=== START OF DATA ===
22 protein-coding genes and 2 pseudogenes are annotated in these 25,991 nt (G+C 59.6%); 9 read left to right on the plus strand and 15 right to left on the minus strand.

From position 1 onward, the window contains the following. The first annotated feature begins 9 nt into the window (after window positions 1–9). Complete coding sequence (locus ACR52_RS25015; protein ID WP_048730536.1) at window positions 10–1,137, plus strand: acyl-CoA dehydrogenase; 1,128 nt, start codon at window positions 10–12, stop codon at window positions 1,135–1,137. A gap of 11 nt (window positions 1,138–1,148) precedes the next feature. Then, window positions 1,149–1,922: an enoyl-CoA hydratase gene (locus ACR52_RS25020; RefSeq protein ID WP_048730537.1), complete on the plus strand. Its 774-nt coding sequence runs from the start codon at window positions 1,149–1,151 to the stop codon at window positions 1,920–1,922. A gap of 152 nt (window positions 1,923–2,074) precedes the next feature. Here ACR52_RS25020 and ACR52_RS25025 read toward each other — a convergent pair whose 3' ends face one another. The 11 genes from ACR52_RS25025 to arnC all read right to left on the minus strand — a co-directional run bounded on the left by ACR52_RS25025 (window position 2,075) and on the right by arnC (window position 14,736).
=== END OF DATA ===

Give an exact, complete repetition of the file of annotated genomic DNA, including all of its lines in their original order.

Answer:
22 protein-coding genes and 2 pseudogenes are annotated in these 25,991 nt (G+C 59.6%); 9 read left to right on the plus strand and 15 right to left on the minus strand.

From position 1 onward, the window contains the following. The first annotated feature begins 9 nt into the window (after window positions 1–9). Complete coding sequence (locus ACR52_RS25015; protein ID WP_048730536.1) at window positions 10–1,137, plus strand: acyl-CoA dehydrogenase; 1,128 nt, start codon at window positions 10–12, stop codon at window positions 1,135–1,137. A gap of 11 nt (window positions 1,138–1,148) precedes the next feature. Then, window positions 1,149–1,922: an enoyl-CoA hydratase gene (locus ACR52_RS25020; RefSeq protein ID WP_048730537.1), complete on the plus strand. Its 774-nt coding sequence runs from the start codon at window positions 1,149–1,151 to the stop codon at window positions 1,920–1,922. A gap of 152 nt (window positions 1,923–2,074) precedes the next feature. Here ACR52_RS25020 and ACR52_RS25025 read toward each other — a convergent pair whose 3' ends face one another. The 11 genes from ACR52_RS25025 to arnC all read right to left on the minus strand — a co-directional run bounded on the left by ACR52_RS25025 (window position 2,075) and on the right by arnC (window position 14,736).